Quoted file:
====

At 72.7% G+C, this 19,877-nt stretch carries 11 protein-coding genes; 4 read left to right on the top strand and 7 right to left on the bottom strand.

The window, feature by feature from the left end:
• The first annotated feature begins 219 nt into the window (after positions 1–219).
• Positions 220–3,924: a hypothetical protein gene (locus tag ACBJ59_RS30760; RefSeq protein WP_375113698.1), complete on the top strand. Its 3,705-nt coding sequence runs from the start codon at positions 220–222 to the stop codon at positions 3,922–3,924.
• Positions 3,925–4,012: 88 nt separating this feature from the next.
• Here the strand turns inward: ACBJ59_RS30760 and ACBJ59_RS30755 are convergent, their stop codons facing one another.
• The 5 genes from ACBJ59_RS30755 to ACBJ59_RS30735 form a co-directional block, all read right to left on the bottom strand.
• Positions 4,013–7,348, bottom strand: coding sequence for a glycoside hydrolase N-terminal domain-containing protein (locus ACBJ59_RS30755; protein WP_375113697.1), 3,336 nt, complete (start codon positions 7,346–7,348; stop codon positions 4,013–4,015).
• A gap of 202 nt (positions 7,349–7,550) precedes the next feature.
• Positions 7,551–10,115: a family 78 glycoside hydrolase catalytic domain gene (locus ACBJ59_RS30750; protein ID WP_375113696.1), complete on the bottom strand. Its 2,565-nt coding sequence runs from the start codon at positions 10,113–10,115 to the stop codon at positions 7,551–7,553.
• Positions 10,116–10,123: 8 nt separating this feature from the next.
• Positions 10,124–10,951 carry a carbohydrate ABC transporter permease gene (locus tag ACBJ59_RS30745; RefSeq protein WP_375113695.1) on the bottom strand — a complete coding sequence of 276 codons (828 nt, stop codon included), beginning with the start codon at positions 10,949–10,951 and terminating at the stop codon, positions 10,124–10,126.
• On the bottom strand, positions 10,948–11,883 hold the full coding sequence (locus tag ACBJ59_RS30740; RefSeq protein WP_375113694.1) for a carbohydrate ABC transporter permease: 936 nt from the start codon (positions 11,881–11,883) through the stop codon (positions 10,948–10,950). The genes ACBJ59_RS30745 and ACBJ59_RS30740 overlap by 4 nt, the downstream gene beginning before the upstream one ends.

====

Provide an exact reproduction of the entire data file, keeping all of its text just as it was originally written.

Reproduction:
At 72.7% G+C, this 19,877-nt stretch carries 11 protein-coding genes; 4 read left to right on the top strand and 7 right to left on the bottom strand.

The window, feature by feature from the left end:
• The first annotated feature begins 219 nt into the window (after positions 1–219).
• Positions 220–3,924: a hypothetical protein gene (locus tag ACBJ59_RS30760; RefSeq protein WP_375113698.1), complete on the top strand. Its 3,705-nt coding sequence runs from the start codon at positions 220–222 to the stop codon at positions 3,922–3,924.
• Positions 3,925–4,012: 88 nt separating this feature from the next.
• Here the strand turns inward: ACBJ59_RS30760 and ACBJ59_RS30755 are convergent, their stop codons facing one another.
• The 5 genes from ACBJ59_RS30755 to ACBJ59_RS30735 form a co-directional block, all read right to left on the bottom strand.
• Positions 4,013–7,348, bottom strand: coding sequence for a glycoside hydrolase N-terminal domain-containing protein (locus ACBJ59_RS30755; protein WP_375113697.1), 3,336 nt, complete (start codon positions 7,346–7,348; stop codon positions 4,013–4,015).
• A gap of 202 nt (positions 7,349–7,550) precedes the next feature.
• Positions 7,551–10,115: a family 78 glycoside hydrolase catalytic domain gene (locus ACBJ59_RS30750; protein ID WP_375113696.1), complete on the bottom strand. Its 2,565-nt coding sequence runs from the start codon at positions 10,113–10,115 to the stop codon at positions 7,551–7,553.
• Positions 10,116–10,123: 8 nt separating this feature from the next.
• Positions 10,124–10,951 carry a carbohydrate ABC transporter permease gene (locus tag ACBJ59_RS30745; RefSeq protein WP_375113695.1) on the bottom strand — a complete coding sequence of 276 codons (828 nt, stop codon included), beginning with the start codon at positions 10,949–10,951 and terminating at the stop codon, positions 10,124–10,126.
• On the bottom strand, positions 10,948–11,883 hold the full coding sequence (locus tag ACBJ59_RS30740; RefSeq protein WP_375113694.1) for a carbohydrate ABC transporter permease: 936 nt from the start codon (positions 11,881–11,883) through the stop codon (positions 10,948–10,950). The genes ACBJ59_RS30745 and ACBJ59_RS30740 overlap by 4 nt, the downstream gene beginning before the upstream one ends.